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Fauci Discusses Societal Implications of Pandemic Response in Panel Moderated by HMS Dean

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Director of the National Institute of Allergy and Infectious Diseases Anthony S. Fauci and medical anthropologists Jim Y. Kim and Paul Farmer, a professor at the Medical School, discussed the social, political, and public health dimensions of the COVID-19 pandemic in a panel moderated by HMS Dean George Q. Daley ’82 Monday.

Setting aside the scientific aspects of the novel coronavirus, Daley led a discussion on a series of fundamental questions, which he said were aimed at addressing the “systemic forces at play” that have shaped the trajectory of the pandemic.

“I fear that in our reckless race for the next biomedical silver bullet from cure to drug to life-saving vaccine, we risk losing sight of the systemic forces at play,” Daley said. “Without [these] we cannot learn the lessons in the future that will allow us to avert another similar disaster.”

Among these systemic forces, the panelists focused on understanding the societal and political motivation behind the United States’s pandemic response.

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Fauci said the lack of a unified response across the U.S. has contributed to its inability to fully contain the virus.

“I think one of the issues that we have in this country is that there is a beauty to the individual independence of states doing the things that they want to do,” Fauci said. “It's a very important part of our country, but sometimes when you have an outbreak, which involves the entire nation, you really have to pull together in a uniform manner.”

“That's something that we didn't see as much as we would have liked early on,” he added.

Kim said the lack of a collective response has also resulted in inadequate emphasis on and funding for safety and containment measures including social distancing with masks, testing, contact tracing, and patient care. Kim said business leaders he spoke with were more interested in waiting for vaccines and therapeutics as compared to funding public health efforts.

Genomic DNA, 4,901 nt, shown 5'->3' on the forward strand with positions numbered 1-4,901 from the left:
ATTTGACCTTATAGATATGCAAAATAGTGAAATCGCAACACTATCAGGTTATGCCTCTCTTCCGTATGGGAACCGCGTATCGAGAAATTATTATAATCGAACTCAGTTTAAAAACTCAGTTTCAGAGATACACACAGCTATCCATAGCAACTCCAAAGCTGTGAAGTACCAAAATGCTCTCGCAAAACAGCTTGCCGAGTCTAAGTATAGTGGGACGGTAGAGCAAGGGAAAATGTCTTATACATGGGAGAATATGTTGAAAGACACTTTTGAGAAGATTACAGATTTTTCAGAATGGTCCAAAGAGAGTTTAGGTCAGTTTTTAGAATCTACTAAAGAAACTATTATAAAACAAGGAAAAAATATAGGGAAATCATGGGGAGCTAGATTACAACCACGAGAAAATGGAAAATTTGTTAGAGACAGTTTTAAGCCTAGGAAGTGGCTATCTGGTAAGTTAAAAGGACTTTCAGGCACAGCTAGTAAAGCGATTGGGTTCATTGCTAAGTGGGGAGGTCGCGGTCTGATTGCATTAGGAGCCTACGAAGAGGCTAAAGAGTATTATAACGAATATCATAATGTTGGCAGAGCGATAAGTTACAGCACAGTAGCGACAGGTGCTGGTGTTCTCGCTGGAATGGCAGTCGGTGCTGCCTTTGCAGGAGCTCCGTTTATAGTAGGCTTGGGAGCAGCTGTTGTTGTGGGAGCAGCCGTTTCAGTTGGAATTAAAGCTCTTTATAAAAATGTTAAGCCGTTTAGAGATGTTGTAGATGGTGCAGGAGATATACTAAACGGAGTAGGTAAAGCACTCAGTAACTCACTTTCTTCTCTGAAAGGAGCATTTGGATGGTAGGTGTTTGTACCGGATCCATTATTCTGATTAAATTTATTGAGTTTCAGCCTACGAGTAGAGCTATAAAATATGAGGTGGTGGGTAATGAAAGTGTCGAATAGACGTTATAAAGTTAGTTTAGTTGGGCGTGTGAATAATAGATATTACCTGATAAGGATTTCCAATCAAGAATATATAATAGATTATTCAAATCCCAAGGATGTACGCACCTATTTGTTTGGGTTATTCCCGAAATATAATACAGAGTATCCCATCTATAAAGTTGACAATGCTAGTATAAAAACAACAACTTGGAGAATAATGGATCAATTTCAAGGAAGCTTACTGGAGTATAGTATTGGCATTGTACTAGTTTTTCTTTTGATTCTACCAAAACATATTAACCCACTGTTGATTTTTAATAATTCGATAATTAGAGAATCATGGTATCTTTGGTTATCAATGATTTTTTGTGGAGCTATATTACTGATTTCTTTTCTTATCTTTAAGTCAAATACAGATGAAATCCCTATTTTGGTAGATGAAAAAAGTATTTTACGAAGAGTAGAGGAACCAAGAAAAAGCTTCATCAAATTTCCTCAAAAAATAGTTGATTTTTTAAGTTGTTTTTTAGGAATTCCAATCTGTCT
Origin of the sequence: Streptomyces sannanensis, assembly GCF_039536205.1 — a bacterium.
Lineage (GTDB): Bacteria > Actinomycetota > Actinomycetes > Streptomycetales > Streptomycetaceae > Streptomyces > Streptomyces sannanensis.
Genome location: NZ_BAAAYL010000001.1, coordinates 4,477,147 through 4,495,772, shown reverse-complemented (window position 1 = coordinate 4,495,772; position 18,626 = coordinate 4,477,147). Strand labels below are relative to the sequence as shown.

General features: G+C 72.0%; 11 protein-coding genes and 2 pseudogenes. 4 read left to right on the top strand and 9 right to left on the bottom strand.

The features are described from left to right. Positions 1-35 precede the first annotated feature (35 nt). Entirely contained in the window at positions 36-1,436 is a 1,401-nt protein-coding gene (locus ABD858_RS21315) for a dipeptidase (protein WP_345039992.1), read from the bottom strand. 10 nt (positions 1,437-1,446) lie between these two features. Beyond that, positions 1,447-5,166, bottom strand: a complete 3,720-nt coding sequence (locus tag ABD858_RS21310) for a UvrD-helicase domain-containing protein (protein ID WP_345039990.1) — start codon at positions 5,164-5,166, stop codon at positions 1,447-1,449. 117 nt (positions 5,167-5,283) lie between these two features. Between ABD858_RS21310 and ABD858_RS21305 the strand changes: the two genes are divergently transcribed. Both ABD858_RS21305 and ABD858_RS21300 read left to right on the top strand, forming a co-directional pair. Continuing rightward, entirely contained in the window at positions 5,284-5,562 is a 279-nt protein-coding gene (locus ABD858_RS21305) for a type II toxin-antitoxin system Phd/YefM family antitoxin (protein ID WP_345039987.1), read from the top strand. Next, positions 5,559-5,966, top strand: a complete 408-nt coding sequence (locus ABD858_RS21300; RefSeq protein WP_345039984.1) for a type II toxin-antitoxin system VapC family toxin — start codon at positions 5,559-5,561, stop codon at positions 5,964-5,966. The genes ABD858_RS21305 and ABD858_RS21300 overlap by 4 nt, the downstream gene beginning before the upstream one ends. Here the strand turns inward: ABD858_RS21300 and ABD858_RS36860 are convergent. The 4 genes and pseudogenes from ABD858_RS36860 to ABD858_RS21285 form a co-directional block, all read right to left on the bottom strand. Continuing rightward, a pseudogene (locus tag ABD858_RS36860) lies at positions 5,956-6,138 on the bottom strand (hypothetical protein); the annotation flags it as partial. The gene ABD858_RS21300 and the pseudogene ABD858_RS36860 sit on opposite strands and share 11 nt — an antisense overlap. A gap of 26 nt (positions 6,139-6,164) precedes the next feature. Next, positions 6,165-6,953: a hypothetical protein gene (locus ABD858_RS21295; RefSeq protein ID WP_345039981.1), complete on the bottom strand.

“I do not think they understand — these business leaders — how difficult it is, even when we get a vaccine or better therapeutics, to deal with this particular virus,” Kim said. “We still have not emerged from the magical thinking which says, ‘once we get a vaccine, this is over.’”

This approach contrasts with the successes of Asian countries, including China and South Korea, which have contained the virus through rigorous contact tracing and public health measures rather than concentrating efforts on vaccine development, Kim said.

“The only places where the economy is recovering is where they have the full public health response — they're chasing down every single case,” Kim said. “There's a sense that we don't need to do that in the United States because we'll have a vaccine and treatment.”

While the herd immunity gained from a vaccine is key to ending the pandemic, public safety precautions including social distancing and mask wearing should still remain in place, according to Fauci.

“No matter how sophisticated we get with our technologies, with our better platforms for vaccines, with our targeted antiviral drugs — a core, good public health system is so important,” Fauci said.

Still, Fauci said he was hopeful the prospect of a vaccine will incentivize people to follow public health guidelines, as scientists and the public closely await results of five vaccine candidates in phase-three clinical trials.

“I believe the idea that a vaccine is on the horizon is going to be playing a major, major role in how people accept the continuation of the stringent public health restrictions that they have,” Fauci said. “If they don't see any relief in sight, that may be really difficult for them to just swallow it and say, ‘Oh my goodness, when is this going to end?’”

Farmer emphasized that preparing for the administration of vaccines will be crucial, including relying on local individuals to mitigate mistrust and miscommunication about the safety and efficacy of the vaccines.

“There's a good chance that we can prepare communities for and enlist the support of communities in rolling out this vaccine and other preventives in therapeutics,” Farmer said. “Seeing this on the horizon — that and therapeutics — may help us in promoting the importance of the other tried and true measures such as social distancing and mask wearing.”

To address the mistrust surrounding vaccinations, Fauci said it is key to communicate to the public that vaccine production happens in a “firm” process.

“It's time-honored and it's transparent, because all the data ultimately is going to be made available,” Fauci said. “I think any attempt at circumventing the process is going to be so apparent that it just won't happen.”

—Staff writer Virginia L. Ma can be reached at virginia.ma@thecrimson.com.

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